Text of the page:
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    Geshem in Easton's Bible Dictionary or Gashmu, firmness, probably chief of the Arabs south of Israel, one of the enemies of the Jews after the return from Babylon (Neh. 2:19; 6:1, 2). He united with Sanballat and Tobiah in opposing the rebuilding of the wall of Jerusalem.

    Geshem in Fausset's Bible Dictionary An Arab who, with Sanballat of Horonaim, and Tobiah the servant, the Ammonite, opposed Nehemiah in repairing Jerusalem. (Nehemiah 2:19; Nehemiah 6:1, etc.) Frustrated in this as well as in the plot against Nehemiah's life. It was for the interest of the wandering marauders of the frontier of Israel to prevent its restoration as a kingdom.

    Geshem in Naves Topical Bible Also called GASHMU, an Arabian -Opposed Nehemiah in building Jerusalem Ne 2:19; 6:1-6

    Geshem in Smiths Bible Dictionary and Gash'mu (rain), an Arabian, mentioned in Ne 2:19 and Nehe 6:1,2,6 (B.C. 446.) We may conclude that he was an inhabitant of Arabia Petraea or of the Arabian desert, and probably the chief of a tribe." Gashum said it" made him a type of those who create a common report.

    Geshem in the Bible Encyclopedia - ISBE ge'-shem (geshem, gashmu; Gesam, "rain storm"): An Arabian, probably chief of an Arabian tribe that had either settled in Southern Israel during the exile in Babylon, or had been settled in or near Samaria by Sargon (Neh 2:19; 6:1,2,6). He was a confederate of Sanballat and Tobiah, and strenuously opposed the building of the wall under Nehemiah. He with the others mocked at the first efforts to build the wall, and afterward repeatedly sought to entice Nehemiah to the plains of Ono. The name also occurs in the form Gashmu, perhaps an Assyrian form of the same name Geshem. J. J. Reeve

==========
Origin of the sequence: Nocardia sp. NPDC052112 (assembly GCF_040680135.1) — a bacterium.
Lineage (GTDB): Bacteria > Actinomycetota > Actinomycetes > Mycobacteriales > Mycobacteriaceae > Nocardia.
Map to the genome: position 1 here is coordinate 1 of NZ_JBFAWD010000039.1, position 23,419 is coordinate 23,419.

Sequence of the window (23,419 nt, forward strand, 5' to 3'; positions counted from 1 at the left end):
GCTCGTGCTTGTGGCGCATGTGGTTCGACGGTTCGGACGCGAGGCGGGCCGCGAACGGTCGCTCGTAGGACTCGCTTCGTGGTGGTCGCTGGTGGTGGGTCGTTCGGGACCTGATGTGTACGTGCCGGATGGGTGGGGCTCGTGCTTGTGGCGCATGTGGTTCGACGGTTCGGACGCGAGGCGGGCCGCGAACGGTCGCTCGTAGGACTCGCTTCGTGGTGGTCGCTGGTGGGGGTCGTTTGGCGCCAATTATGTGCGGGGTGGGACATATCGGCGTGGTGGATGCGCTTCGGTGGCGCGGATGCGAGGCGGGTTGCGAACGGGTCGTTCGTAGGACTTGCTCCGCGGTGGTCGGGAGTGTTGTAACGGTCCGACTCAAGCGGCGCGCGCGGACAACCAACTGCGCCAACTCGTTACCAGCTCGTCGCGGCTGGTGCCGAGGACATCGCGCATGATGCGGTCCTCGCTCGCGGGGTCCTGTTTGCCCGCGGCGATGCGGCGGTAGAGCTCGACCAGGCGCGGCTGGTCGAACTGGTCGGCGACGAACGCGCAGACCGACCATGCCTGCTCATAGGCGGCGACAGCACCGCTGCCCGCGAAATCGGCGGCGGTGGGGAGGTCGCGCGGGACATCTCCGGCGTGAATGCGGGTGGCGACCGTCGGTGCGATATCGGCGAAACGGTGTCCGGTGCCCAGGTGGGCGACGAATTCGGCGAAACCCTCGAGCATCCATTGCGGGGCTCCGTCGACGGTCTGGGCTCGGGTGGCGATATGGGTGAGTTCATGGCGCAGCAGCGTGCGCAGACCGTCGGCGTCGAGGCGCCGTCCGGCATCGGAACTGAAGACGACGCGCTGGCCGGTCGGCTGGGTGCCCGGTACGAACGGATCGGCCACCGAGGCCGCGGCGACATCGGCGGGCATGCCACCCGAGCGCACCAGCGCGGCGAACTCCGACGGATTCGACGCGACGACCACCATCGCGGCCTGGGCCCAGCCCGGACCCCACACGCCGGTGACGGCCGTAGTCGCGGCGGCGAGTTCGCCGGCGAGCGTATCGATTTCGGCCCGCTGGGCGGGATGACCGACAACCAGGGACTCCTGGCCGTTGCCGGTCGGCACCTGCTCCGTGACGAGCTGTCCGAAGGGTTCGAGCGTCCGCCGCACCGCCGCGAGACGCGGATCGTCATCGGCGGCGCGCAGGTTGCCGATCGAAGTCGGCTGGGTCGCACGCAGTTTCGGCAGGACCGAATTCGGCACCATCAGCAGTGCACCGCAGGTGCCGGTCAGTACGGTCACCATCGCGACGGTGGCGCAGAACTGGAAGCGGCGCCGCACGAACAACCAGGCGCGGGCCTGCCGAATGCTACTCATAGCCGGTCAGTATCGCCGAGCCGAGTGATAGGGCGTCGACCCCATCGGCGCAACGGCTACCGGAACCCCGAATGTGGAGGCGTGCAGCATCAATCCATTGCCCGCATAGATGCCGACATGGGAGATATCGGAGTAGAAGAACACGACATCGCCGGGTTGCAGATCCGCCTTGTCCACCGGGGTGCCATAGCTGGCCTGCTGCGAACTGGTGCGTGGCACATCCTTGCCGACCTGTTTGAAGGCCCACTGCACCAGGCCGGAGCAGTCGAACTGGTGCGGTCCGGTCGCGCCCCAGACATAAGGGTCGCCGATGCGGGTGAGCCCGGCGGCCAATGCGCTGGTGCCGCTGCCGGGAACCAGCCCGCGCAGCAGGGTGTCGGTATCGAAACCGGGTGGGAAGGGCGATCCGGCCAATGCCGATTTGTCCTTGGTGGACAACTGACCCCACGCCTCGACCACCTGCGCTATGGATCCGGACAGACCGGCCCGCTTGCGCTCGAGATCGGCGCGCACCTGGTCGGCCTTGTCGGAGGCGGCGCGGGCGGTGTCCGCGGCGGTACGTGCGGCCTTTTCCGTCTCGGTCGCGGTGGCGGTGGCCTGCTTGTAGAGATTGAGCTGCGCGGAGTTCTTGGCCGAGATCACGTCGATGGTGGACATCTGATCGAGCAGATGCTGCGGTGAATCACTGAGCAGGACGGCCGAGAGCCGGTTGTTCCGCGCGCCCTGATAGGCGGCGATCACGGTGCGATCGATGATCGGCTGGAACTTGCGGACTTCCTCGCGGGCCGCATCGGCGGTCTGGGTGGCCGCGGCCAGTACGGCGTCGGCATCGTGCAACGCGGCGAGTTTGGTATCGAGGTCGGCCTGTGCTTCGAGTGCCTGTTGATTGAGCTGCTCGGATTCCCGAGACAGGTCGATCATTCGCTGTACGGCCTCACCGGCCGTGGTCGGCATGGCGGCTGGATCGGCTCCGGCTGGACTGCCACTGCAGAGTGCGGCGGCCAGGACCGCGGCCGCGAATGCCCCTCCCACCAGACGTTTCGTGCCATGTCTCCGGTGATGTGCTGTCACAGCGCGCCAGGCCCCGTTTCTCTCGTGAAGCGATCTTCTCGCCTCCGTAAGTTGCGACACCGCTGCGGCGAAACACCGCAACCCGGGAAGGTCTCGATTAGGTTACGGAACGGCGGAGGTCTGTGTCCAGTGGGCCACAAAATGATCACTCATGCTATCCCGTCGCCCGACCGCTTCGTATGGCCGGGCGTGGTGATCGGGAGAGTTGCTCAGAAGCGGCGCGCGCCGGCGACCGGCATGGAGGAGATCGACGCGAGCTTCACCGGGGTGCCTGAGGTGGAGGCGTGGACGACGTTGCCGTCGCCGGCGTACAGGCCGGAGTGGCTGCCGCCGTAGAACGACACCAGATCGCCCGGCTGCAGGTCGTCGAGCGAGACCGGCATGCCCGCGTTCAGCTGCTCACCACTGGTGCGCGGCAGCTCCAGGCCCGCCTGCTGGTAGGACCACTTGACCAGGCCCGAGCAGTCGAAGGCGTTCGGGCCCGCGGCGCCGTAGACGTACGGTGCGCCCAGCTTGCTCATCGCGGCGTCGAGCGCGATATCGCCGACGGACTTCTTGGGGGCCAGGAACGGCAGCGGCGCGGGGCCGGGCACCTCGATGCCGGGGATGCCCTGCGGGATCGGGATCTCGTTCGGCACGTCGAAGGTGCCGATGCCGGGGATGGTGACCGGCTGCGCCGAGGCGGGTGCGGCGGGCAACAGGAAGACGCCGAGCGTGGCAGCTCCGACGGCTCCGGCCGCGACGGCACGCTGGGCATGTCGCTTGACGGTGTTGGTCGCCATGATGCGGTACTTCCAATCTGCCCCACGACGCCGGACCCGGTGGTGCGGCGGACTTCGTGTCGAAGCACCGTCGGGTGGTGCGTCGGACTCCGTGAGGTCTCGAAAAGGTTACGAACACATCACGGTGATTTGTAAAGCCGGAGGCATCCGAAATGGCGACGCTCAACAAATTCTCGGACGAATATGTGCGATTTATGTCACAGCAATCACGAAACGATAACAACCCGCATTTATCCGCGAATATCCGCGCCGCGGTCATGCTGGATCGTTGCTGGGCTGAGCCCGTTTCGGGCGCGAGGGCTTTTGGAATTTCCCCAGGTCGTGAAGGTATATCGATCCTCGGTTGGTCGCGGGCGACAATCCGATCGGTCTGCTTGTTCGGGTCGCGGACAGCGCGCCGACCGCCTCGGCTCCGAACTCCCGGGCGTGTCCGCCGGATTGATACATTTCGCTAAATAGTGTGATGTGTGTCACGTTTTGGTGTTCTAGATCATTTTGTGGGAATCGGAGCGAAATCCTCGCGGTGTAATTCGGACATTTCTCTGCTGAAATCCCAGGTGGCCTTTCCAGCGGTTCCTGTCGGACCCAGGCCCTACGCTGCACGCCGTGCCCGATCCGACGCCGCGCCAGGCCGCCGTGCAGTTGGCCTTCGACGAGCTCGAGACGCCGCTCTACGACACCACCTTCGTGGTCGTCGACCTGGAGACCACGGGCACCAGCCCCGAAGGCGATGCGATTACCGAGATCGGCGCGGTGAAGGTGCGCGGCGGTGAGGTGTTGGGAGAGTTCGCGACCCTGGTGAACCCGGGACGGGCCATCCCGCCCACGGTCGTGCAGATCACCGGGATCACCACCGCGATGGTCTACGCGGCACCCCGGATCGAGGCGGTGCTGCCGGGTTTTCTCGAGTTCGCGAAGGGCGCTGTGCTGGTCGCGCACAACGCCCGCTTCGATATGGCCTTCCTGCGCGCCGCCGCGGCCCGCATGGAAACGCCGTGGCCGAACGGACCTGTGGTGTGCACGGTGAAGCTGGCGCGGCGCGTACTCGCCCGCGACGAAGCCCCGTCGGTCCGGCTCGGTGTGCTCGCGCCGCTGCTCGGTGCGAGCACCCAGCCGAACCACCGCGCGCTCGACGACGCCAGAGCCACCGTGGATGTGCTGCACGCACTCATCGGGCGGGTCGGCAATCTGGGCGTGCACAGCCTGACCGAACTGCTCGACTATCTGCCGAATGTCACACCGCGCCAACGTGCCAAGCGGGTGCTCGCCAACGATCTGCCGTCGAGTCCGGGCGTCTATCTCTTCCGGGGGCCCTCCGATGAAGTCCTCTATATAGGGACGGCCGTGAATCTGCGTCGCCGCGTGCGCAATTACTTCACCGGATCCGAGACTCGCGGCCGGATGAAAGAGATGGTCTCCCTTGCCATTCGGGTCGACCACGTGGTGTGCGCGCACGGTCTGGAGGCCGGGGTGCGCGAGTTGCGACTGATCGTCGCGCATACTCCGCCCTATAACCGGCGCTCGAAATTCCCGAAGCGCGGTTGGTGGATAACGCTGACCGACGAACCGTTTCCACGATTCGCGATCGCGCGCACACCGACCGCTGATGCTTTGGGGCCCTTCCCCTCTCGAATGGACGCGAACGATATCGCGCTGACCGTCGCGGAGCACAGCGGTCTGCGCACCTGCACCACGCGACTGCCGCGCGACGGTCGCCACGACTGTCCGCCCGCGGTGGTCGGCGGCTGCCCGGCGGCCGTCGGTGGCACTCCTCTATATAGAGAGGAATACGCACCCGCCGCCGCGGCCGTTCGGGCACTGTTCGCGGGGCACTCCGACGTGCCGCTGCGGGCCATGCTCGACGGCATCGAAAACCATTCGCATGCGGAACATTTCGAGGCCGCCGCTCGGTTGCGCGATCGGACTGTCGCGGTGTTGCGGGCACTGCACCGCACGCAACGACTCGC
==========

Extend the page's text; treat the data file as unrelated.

Geshem in Wikipedia (גשם) is one of the Hebrew words for "rain," applied mostly to the heavy rains which occur in Israel in the fall and winter. This half of the year is called in the Mishnah "yemot ha- geshamin" (days of rains). In the liturgy of the German-Polish ritual "Geshem" stands for the piyyuṭim which in the Mussaf or additional service for the Eighth Festival Day (Shemini Aẓeret) are read and sung as an introduction to the first mention of the "powers of rain," i.e., the words "He causeth the wind to blow and the rain to descend." "Geshem" corresponds to the "Tal" (Dew) occurring in the liturgy for the first day of the Passover, when the above- quoted passage is omitted as being inapplicable to spring and summer. These piyyuṭim end with an invocation in six stanzas, each of which closes either with "for his sake do not withhold water!" or with "through his merit favor the outflow of water!" the merits of the Patriarchs, of Moses, of Aaron, and of the twelve tribes crossing the Red Sea being successively referred to. Geshem - used as a male first name - was a Nabatean leader who opposed Nehemiah (6 ) in the reconstruction of Jerusalem...

    Geshem Scripture - Nehemiah 2:19 But when Sanballat the Horonite, and Tobiah the servant, the Ammonite, and Geshem the Arabian, heard [it], they laughed us to scorn, and despised us, and said, What [is] this thing that ye do? will ye rebel against the king?

    Geshem Scripture - Nehemiah 6:1 Now it came to pass, when Sanballat, and Tobiah, and Geshem the Arabian, and the rest of our enemies, heard that I had builded the wall, and [that] there was no breach left therein; (though at that time I had not set up the doors upon the gates;)

    Geshem Scripture - Nehemiah 6:2 That Sanballat and Geshem sent unto me, saying, Come, let us meet together in [some one of] the villages in the plain of Ono. But they thought to do me mischief.